Africa’s strongest economies are set to show strong growth over the next few years, as the underdog continent increases its contribution to the world’s total output – while IMF projections remain quite positive about South Africa’s economic prospects.
According the International Monetary Fund’s (IMF) 2014 World Economic Outlook report, the world’s Gross Domestic Product (GDP) in 2013 stood at approximately $73.98 trillion.
The IMF expects total global output (real GDP) to increase by 3.6% in 2014 to US$76.8 trillion, with an annual growth rate of just under 4% to follow through to 2019 to reach just over US$100.8 trillion.
Of the world’s total GDP, North Africa (and the Middle East) and Sub-Saharan Africa contribute US$3.13 trillion and US$1.32 trillion, respectively, reflecting 6.0% of the global GDP.
These figures are projected to hit US$4.4 trillion and US$2.0 trillion for Northern and Southern Africa, respectively, by 2019 – reflecting a 6.3% contribution to the global total.
Africa’s power players
Looking at Africa, there has only been one real shift amongst the continent’s largest economies, namely the rebasing of Nigeria’s GDP measure year to 2010, pushing the country’s total GDP contribution above former leading economy, South Africa.
The World Bank has retro-actively applied the rebasing in its data, showing that Nigera’s GDP contribution for 2012 jumped from US$248.9 billion to US$459.6 billion under the new calculation.
Despite the slip to second place, South Africa still remains the top of the pile in terms of GDP per capita – US$11,259 versus Nigeria’s US$2,831 and Egypt’s US$6,578.
Top 10 African economies by GDP
|2||South Africa||$384.3 billion|
World Bank Data, 2012
According to the IMF’s World Economic Outlook for 2014, Africa’s top 10 economies are set for moderate to high growth through to 2016 – even South Africa, which is projected to lift up from its damp performance to as high as 3.2% in 2016.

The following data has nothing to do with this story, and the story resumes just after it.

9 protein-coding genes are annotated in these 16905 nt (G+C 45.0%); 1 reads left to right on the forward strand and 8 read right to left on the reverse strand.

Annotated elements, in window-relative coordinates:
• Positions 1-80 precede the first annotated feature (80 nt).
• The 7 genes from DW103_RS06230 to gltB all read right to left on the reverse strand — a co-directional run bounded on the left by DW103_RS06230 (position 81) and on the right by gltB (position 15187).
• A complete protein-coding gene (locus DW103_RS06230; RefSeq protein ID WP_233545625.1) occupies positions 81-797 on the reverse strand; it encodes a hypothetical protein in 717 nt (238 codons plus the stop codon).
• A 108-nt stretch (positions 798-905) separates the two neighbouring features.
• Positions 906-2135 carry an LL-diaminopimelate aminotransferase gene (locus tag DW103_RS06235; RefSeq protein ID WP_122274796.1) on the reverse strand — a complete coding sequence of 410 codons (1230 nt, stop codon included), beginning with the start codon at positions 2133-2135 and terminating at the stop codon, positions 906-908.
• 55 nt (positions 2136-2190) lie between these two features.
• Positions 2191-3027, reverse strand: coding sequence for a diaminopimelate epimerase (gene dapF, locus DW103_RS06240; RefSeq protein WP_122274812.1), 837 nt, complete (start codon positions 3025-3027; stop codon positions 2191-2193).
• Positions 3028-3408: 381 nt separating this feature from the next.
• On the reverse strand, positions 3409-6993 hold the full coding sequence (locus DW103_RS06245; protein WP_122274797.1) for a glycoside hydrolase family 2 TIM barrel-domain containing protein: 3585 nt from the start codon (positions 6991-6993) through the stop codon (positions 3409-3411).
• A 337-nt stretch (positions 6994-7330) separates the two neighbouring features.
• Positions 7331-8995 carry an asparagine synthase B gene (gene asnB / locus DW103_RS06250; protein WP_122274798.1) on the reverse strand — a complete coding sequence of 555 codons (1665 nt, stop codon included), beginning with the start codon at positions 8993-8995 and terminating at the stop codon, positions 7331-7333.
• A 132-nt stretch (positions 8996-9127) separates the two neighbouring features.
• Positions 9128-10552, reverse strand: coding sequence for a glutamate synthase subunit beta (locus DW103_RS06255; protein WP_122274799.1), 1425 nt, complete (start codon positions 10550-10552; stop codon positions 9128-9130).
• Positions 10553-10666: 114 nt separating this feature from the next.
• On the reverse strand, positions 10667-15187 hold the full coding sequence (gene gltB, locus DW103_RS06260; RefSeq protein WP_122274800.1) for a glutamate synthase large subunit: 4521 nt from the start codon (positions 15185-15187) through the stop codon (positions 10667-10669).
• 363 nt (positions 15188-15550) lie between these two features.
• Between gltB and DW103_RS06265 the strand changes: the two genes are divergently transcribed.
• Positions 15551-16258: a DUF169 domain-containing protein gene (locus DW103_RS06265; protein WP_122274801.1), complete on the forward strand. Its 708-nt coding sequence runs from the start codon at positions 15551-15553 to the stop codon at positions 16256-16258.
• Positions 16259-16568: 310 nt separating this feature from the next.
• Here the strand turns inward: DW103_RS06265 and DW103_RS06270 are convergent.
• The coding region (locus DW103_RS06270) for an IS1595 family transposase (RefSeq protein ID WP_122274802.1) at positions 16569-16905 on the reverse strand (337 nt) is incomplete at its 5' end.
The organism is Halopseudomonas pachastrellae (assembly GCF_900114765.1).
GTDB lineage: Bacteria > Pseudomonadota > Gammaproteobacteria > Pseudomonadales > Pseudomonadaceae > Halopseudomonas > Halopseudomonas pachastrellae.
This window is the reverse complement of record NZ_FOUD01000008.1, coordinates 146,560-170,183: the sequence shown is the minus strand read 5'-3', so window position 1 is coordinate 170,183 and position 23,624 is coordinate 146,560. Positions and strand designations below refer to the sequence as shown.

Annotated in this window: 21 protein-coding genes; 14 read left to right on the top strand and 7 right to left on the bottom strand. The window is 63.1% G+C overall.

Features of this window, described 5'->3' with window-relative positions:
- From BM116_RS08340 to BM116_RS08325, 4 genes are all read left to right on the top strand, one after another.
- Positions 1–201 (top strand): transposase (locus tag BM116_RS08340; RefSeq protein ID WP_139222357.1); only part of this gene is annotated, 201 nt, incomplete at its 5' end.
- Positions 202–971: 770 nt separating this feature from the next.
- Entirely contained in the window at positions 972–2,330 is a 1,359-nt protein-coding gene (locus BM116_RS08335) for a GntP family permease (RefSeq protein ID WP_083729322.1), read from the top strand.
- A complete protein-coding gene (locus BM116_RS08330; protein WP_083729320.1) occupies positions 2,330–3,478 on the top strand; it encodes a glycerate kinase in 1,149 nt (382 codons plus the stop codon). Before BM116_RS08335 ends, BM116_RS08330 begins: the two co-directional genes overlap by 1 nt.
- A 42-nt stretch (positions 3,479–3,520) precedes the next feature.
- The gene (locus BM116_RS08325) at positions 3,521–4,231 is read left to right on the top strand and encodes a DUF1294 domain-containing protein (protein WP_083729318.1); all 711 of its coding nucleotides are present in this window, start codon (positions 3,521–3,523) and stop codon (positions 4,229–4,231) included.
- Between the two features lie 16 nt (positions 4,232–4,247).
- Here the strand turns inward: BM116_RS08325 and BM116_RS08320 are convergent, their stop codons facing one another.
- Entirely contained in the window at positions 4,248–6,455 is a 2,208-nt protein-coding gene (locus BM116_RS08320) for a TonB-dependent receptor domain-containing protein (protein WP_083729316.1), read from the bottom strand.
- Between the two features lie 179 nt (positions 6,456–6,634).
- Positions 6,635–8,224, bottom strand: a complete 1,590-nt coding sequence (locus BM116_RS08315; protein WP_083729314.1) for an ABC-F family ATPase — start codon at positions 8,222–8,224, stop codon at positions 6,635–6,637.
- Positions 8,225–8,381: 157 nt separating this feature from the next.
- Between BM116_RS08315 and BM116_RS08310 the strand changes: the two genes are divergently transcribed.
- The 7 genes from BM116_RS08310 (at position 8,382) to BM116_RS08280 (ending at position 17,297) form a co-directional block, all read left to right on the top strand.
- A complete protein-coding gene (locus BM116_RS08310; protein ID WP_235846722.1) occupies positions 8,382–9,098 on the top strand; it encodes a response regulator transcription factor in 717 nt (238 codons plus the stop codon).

In 2012, the IMF’s projections pointed to a similar growth rate (3.4%) for South Africa 2013, but the reality – fed by turbulence in the South African mining sector and the weak performance of the rand, amongst other factors – caused that number to slip to 1.9%.
Africa’s new economic leader, Nigeria, is expected to see some of the highest, continuous growth on the continent – while Libya, fresh out of a turbulent political shift, is projected to seesaw.
Top 10 African economies growth projections 2012-2016
* IMF projections
Taking the IMF’s outlook for the next three years and projecting it against GDP data from the World Bank, it shows that the outlook for Africa’s top economies will not yield much change on the continent.
Nigeria’s rebased GDP contribution looks set to keep climbing towards US$600 billion by 2016, stretching to a potential US$727.4 billion by 2019.
Despite slow growth projected for South Africa, it is expected to stay as the second largest GDP contributor on the continent, climbing, slowly, to US$424.6 billion by 2016, and to US$464 billion by 2019.
Top 10 African economies by projected GDP (US$ billions)
* IMF projections